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05 March 2024

Australia reels from once-in-a-century cyclone

High winds and rain push a swell onto the Esplanade in the aftermath of Cyclone Yasi in Cairns on February 3, 2011. Australia's biggest cyclone in a century devastated several towns and cut power to 175,000 people Thursday, terrifying Queenslanders already reeling from months of catastrophic flooding. (AFP)


Australia's biggest cyclone in a century devastated several towns and cut power to 175,000 people Thursday, terrifying Queenslanders already reeling from months of catastrophic flooding.

There were no reports of fatalities as police scoured the worst-hit areas on northeast Australia's coast, but Queensland premier Anna Bligh warned of a sense of "despair" with some residents losing everything to the storm.

Harried Queenslanders emerged to survey the damage after Severe Tropical Cyclone Yasi ploughed into the coast at around midnight, packing winds of up to 290 kilometres (180 miles) per hour, before churning its way far inland.

Bligh warned that 90 percent of the main street in the small town of Tully, south of Cairns, had "extensive damage", while the coastal community of Cardwell suffered "significant devastation".

"Some people will be going back into their communities... and facing scenes of considerable devastation," she said.

"There are people now that have lost their homes, they lost their farms, they have lost their crops and they have lost their livelihoods and I have no doubt that many of them will experience a great sense of despair."

Regional hub Cairns, a centre for foreign tourists visiting the Great Barrier Reef, was spared Yasi's worst with problems largely restricted to fallen trees and minor damage to buildings.

But in small towns further south, families cowered as roofs were torn from homes, and some 10,500 people huddled in makeshift evacuation centres as the storm raged with a din likened to a jet engine or an express train.

Bligh said no deaths or serious injuries had been immediately reported, adding that much of the region would be breathing a "sigh of relief" following dire predictions of widespread catastrophic damage.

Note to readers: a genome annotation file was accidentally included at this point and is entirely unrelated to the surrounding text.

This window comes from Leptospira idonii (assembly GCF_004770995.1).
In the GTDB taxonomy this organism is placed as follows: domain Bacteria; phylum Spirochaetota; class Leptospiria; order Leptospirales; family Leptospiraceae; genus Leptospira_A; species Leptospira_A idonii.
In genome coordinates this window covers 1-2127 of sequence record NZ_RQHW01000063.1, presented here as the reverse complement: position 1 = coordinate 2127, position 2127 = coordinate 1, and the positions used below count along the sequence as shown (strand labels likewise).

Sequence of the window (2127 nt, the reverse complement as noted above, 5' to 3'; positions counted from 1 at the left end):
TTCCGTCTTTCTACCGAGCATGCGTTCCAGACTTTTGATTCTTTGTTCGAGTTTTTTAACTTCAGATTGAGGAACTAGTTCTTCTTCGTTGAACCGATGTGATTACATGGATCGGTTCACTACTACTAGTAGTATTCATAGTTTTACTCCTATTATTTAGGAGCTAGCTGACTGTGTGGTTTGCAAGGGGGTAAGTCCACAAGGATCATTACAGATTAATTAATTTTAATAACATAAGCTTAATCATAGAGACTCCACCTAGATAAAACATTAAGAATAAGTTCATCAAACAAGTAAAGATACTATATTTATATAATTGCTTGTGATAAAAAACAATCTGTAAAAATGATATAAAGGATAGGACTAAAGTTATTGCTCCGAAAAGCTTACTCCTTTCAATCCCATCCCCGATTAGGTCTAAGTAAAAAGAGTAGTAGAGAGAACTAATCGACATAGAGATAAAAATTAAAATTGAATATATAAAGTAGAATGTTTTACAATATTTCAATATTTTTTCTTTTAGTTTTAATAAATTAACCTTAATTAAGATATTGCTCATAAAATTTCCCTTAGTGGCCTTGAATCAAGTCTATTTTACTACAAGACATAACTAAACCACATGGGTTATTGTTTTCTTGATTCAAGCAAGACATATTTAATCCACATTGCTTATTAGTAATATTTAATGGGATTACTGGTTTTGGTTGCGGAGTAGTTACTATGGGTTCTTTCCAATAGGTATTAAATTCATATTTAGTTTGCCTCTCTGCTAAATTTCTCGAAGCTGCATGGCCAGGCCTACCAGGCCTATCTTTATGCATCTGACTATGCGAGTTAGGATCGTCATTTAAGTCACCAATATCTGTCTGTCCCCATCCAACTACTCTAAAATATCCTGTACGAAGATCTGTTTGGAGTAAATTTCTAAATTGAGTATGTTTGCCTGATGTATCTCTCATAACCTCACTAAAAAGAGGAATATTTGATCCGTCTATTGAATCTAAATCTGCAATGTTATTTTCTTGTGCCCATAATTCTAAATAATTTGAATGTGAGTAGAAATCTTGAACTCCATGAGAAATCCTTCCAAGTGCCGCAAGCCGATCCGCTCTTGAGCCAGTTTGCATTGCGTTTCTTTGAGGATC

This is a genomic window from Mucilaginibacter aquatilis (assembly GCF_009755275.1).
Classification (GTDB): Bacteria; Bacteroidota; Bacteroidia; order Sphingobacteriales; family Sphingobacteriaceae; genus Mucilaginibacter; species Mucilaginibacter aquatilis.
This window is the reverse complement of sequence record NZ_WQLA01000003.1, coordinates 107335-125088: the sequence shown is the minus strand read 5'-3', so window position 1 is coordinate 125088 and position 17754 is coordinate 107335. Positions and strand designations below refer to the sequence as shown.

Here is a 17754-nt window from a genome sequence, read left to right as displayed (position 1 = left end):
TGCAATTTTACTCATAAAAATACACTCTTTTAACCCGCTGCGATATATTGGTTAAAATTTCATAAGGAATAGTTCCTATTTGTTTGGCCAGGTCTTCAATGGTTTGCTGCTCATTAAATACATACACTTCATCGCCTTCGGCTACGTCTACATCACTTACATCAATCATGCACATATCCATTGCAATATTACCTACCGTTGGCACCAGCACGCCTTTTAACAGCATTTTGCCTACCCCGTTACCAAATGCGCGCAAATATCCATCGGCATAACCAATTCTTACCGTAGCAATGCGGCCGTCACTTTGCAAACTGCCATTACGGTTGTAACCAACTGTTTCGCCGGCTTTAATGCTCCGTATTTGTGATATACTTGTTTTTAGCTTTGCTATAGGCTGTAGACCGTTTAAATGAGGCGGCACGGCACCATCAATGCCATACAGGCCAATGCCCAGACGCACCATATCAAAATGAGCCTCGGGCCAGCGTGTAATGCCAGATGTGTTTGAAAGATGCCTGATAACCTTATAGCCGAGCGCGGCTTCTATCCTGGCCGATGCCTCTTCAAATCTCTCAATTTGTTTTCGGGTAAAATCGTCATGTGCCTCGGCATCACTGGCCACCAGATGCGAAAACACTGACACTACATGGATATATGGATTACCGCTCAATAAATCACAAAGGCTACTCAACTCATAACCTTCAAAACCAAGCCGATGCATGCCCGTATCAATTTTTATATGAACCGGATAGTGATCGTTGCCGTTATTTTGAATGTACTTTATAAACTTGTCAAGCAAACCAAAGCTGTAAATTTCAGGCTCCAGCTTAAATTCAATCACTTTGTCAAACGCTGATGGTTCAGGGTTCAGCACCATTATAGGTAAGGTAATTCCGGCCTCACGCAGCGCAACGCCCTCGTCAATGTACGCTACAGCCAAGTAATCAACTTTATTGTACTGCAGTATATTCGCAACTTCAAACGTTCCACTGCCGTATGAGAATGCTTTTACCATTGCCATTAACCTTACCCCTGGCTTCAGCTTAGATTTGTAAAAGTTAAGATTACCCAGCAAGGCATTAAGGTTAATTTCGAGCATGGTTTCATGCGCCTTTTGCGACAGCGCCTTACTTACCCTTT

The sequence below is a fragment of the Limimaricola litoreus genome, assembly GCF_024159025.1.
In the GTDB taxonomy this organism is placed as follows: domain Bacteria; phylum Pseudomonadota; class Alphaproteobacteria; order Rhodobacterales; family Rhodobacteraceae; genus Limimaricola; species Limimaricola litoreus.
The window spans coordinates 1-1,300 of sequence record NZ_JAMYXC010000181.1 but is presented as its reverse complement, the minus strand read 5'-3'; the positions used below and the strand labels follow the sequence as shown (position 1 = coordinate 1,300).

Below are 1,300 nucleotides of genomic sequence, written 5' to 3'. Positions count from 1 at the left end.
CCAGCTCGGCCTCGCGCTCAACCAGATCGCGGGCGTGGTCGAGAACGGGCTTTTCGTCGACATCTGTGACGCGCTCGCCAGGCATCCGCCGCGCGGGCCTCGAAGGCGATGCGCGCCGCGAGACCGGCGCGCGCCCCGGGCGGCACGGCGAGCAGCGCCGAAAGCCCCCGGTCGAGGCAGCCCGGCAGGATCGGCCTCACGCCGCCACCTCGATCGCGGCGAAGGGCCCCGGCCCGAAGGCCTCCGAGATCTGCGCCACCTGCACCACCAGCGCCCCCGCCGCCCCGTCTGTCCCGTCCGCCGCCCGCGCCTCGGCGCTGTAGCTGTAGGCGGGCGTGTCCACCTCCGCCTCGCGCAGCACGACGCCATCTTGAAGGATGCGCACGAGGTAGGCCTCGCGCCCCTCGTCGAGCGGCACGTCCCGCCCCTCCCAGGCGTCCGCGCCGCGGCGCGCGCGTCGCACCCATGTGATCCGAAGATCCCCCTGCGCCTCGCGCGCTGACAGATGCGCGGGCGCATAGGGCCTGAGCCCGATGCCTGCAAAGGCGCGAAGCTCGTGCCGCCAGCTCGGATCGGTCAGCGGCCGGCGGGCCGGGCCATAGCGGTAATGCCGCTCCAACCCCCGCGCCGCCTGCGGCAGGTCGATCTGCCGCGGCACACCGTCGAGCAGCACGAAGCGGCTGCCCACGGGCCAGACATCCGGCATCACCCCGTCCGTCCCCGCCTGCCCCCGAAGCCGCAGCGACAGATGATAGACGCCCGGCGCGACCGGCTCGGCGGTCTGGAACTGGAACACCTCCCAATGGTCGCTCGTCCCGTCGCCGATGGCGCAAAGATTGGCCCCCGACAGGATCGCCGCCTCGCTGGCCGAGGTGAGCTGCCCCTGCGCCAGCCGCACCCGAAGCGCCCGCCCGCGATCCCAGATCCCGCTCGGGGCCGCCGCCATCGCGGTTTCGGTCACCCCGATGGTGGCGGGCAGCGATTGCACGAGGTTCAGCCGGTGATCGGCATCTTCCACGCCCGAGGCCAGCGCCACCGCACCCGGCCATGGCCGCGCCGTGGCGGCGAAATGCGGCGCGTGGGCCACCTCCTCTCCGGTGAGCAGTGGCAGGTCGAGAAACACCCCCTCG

But she warned that a full picture was yet to emerge from a group of worst-hit towns, where mobile communications and road access remained difficult.

The maximum-category five storm, reportedly large enough to cover most of the United States and with winds stronger than Hurricane Katrina, hit a region which was ravaged in recent weeks by one of Australia's worst flood disasters.

"We were sitting at the kitchen table, we heard a ripping and off came the roof," said Scott Torrens, 37, who was sheltering with his wife, three children and father-in-law in the family home near Innisfail.

"Before we knew about it, it was gone. It happened that quick," Torrens told AFP.

Authorities warned residents to stay in their homes to avoid a second storm surge along the coast and fallen power lines, as strong winds howled.

Yasi was downgraded to category two but threatened more towns as it blew inland, and Bligh said 175,000 people were without power.

"This event is not over and there are a lot of communities in its path," she said.

The state premier said Tully's hospital had lost its roof, although its seven patients were safe. Tully cane farmer Vince Silvestro said the country town resembled a war zone.

"There's so much damage it's just incredible," he told AAP news agency. "Our crops are completely destroyed... The countryside is completely stripped, the trees, even the hospital's damaged.

"When I woke up it looked like what it would have looked like in World World II or something if the city had been bombed."

The storm's size and power dwarfed Cyclone Tracy, which hit the northern Australian city of Darwin in 1974, killing 71 people and flattening more than 90 percent of its houses.

It was also twice the size and far stronger than the category four Cyclone Larry that caused Ausê1.5 billion (ê1.5 billion) of damage after hitting agricultural areas around Innisfail, just south of Cairns, in 2006.

Queensland, a mining, farming and tourism hotspot, is still battling to recover from floods which left about three-quarters of the sprawling state under water, even inundating large parts of its capital, Brisbane.